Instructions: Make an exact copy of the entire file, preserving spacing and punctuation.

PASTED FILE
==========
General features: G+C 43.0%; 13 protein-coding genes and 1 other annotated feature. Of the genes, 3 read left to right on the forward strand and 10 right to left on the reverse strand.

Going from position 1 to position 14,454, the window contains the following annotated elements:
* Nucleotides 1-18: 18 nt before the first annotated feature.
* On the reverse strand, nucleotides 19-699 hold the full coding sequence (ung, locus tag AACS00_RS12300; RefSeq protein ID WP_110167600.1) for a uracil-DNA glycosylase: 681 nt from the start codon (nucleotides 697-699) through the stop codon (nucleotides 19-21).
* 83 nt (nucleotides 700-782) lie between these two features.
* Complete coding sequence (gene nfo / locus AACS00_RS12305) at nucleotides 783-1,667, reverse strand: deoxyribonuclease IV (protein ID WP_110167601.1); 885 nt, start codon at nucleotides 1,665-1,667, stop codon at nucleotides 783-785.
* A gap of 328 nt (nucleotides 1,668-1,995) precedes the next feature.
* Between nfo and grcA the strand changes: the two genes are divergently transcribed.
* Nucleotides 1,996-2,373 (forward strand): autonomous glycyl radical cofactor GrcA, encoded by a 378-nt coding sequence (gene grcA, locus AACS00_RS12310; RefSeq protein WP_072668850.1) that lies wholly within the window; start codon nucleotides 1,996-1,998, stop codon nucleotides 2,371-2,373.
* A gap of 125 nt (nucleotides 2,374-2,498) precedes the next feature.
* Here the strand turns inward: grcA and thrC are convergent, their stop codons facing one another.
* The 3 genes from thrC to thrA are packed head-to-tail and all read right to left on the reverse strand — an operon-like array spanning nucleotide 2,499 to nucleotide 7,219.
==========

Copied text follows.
General features: G+C 43.0%; 13 protein-coding genes and 1 other annotated feature. Of the genes, 3 read left to right on the forward strand and 10 right to left on the reverse strand.

Going from position 1 to position 14,454, the window contains the following annotated elements:
* Nucleotides 1-18: 18 nt before the first annotated feature.
* On the reverse strand, nucleotides 19-699 hold the full coding sequence (ung, locus tag AACS00_RS12300; RefSeq protein ID WP_110167600.1) for a uracil-DNA glycosylase: 681 nt from the start codon (nucleotides 697-699) through the stop codon (nucleotides 19-21).
* 83 nt (nucleotides 700-782) lie between these two features.
* Complete coding sequence (gene nfo / locus AACS00_RS12305) at nucleotides 783-1,667, reverse strand: deoxyribonuclease IV (protein ID WP_110167601.1); 885 nt, start codon at nucleotides 1,665-1,667, stop codon at nucleotides 783-785.
* A gap of 328 nt (nucleotides 1,668-1,995) precedes the next feature.
* Between nfo and grcA the strand changes: the two genes are divergently transcribed.
* Nucleotides 1,996-2,373 (forward strand): autonomous glycyl radical cofactor GrcA, encoded by a 378-nt coding sequence (gene grcA, locus AACS00_RS12310; RefSeq protein WP_072668850.1) that lies wholly within the window; start codon nucleotides 1,996-1,998, stop codon nucleotides 2,371-2,373.
* A gap of 125 nt (nucleotides 2,374-2,498) precedes the next feature.
* Here the strand turns inward: grcA and thrC are convergent, their stop codons facing one another.
* The 3 genes from thrC to thrA are packed head-to-tail and all read right to left on the reverse strand — an operon-like array spanning nucleotide 2,499 to nucleotide 7,219.